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Mexico OKs New Instrument from SpineGuard; Firm Also Nabs U.S. Patent for Pedicle Screw

SpineGuard has received a pair of significant nods from international regulatory and legal bodies recently.

The company got the OK from from Mexico’s healthcare regulatory authority, COFEPRIS, to sell its Cannulated PediGuard device in Mexico. SpineGuard previously received clearance for its Classic PediGuard device. The Classic, Curved and Cannulated PediGuard devices (all of which have CE mark and U.S. Food and Drug Administraion clearance) are single-use drilling instruments to secure the pilot hole in which to place a pedicle screw.

“PediGuard’s guidance allows us to place pedicle screws in an optimal way, designed to ensure superior outcomes for our patients,” said Ricardo Flores Escamilla, M.D., Neurosurgeon, Chief of Neurosurgery Service, Hospital Almater Mexicali, Baja California, Mexico.

The use of minimally invasive surgical (MIS) techniques provides substantial benefits for patients, including shorter surgery times and quicker recovery. However the procedures also often result in the increased use of fluoroscopy by surgeons to compensate for their lack of direct visual landmarks and tactile feel, exposing operating room (OR) teams to excessive doses of radiation.

Surgeons’ greater reliance on fluoroscopy during those procedures exposes the OR team to dangerous radiation. According to statistics cited by SpineGuard, the average spine surgeon will receive the maximum allowable lifetime exposure of radiation for workers within 10 years of practice, and the radiation exposure in spine surgery has been found to be 10 to 12 times greater than the radiation exposure during other fluoroscopically assisted non-spinal musculoskeletal procedures.

“The regulatory approval of Cannulated PediGuard expands our product offering in the important market of Mexico, where minimally invasive spine surgery is progressing rapidly. Cannulated PediGuard is designed to facilitate and secure this challenging procedure, providing real-time information that empowers spine surgeons to accurately place pedicle screws while avoiding cortical breaches and reducing their exposure to radiation as a result of less dependence on fluoroscopy,” said Pierre Jérôme, CEO and co-founder of SpineGuard.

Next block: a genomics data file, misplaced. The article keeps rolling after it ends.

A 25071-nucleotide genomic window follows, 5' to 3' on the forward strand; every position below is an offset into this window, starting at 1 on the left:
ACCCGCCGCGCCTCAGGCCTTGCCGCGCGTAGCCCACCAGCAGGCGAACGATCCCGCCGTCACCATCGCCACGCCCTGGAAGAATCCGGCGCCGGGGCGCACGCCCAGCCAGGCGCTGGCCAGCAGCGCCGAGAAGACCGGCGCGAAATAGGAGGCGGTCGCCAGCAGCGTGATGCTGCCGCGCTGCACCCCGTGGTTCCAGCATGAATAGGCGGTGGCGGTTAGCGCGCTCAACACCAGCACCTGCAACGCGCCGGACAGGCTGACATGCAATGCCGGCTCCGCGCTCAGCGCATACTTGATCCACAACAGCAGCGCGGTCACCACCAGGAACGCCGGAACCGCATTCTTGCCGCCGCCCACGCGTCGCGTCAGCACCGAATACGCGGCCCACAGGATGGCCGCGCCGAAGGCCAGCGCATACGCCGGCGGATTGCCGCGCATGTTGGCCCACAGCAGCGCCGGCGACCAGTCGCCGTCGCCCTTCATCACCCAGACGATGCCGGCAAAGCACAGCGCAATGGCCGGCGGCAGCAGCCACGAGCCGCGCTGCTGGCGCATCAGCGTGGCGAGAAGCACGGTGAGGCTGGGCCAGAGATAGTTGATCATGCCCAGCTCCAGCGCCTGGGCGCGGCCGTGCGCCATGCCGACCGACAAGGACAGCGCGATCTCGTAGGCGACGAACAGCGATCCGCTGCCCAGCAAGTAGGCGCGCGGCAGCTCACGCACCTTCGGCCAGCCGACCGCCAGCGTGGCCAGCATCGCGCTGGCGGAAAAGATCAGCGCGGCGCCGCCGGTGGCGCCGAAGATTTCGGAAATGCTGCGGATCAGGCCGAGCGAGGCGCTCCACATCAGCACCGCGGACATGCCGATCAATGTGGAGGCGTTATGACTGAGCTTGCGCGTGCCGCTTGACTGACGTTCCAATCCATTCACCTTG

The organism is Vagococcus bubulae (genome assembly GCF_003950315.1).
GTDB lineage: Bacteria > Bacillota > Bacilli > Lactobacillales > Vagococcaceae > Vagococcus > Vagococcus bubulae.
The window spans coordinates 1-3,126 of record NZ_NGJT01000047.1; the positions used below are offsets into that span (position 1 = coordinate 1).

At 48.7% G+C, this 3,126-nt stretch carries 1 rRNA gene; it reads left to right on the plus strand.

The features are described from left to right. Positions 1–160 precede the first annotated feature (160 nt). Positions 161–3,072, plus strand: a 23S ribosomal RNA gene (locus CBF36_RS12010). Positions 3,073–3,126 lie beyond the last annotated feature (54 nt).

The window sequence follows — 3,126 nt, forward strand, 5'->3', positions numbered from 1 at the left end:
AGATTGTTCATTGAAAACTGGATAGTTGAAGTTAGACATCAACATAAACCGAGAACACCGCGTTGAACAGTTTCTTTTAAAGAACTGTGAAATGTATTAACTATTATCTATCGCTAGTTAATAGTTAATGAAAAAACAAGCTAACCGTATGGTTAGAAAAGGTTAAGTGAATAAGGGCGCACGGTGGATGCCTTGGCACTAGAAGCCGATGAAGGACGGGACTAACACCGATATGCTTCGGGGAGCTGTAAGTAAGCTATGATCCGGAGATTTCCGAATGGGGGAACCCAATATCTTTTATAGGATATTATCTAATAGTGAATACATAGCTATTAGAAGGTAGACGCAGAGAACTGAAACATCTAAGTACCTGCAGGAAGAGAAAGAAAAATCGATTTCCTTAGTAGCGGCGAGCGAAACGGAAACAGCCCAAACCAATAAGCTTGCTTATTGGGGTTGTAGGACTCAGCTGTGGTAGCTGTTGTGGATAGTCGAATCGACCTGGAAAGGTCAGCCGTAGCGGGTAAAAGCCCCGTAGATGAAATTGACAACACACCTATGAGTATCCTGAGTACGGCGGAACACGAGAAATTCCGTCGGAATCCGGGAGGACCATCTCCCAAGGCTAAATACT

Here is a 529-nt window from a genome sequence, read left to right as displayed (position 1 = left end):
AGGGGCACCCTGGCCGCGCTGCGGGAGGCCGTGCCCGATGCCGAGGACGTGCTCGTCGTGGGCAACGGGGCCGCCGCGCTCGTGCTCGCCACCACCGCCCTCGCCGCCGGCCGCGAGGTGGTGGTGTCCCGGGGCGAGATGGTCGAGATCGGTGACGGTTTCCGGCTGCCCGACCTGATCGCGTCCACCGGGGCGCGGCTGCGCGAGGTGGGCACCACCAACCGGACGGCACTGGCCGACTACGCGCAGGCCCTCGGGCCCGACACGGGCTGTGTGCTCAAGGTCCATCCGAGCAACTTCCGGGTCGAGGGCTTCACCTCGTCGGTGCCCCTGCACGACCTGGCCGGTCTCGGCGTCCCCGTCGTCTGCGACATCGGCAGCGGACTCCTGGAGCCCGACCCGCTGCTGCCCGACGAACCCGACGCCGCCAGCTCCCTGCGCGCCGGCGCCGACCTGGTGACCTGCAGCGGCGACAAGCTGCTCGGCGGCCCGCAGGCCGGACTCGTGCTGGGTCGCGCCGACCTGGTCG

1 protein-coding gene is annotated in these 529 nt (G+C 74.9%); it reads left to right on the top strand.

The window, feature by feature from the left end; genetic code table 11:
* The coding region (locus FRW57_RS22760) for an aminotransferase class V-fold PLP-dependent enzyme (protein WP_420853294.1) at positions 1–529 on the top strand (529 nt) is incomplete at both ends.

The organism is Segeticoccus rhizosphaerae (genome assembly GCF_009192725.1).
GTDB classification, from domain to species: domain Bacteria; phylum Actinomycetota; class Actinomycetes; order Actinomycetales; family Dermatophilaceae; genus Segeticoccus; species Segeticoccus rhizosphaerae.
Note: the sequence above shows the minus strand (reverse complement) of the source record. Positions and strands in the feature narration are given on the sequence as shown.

The makers of PediGuard claim it is the world’s first and only handheld device capable of alerting surgeons to potential pedicular or vertebral breaches. Real-time feedback is provided through audio and visual signals. The company reports that more than 25,000 procedures have been performed with PediGuard worldwise. Several studies published in peer-reviewed medical and scientific journals have demonstrated that PediGuard detects 98 percent of pedicle breaches; presents an average screw placement accuracy of 97 percent vs. 92 percent on average for navigation); provides three-fold less pedicle perforations than with free-hand technique; and a three-fold reduction in neuro-monitoring alarms. It also limits radiation exposure by 25-30 percent and decreases by 15 percent the time for pedicle screw placement, the company says.

Also in June, the company was issued a U.S. patent for the integration of its PediGuard sensor technology directly onto the tip of a pedicle screw.

In SpineGuard’s “smart screw” concept, the sensor of the PediGuard technology is embedded in the implantable pedicle screw, and the electronics are located in the screwdriver handle.

“This patented design allows for appealing benefits: surgical work flow with time savings and ultimate assurance about the correct placement of the pedicle screw,” said Stéphane Bette, chief technology officer and co-founder of SpineGuard.

“There is a well-documented safety issue associated with pedicle screw placement and a striking need for differentiation among the existing 200 or so pedicle screw systems in an ultra-competitive arena. The PediGuard screw is a potentially game-changing technology in a global annual market of one million pedicle screw-based procedures,” added Jérôme.

Pedicle screw-based stabilization has become the gold standard for treating spine instabilities and deformities. This market is growing due to the increasing number of patients requiring surgical treatment and a larger number of surgeons being trained in pedicle screw-based technologies. Technological advancements such as minimally invasive surgery, bone substitutes, dynamic stabilization and thoracic screws further reiterate the importance of pedicle screw placement, SpineGuard officials noted.

However, accuracy of pedicle screw placement remains a critical issue in spine surgery. In recently published papers studying screw placement accuracy cited by the company, the average rate of misplaced screws is approximately 20 percent, with 2-7 percent of patients presenting neurologic complications and 4-5 percent of patients having vascular complications due to misplaced screws.

Based in Paris, France, SpineGuard’s U.S. headquarters are in San Francisco, Calif.

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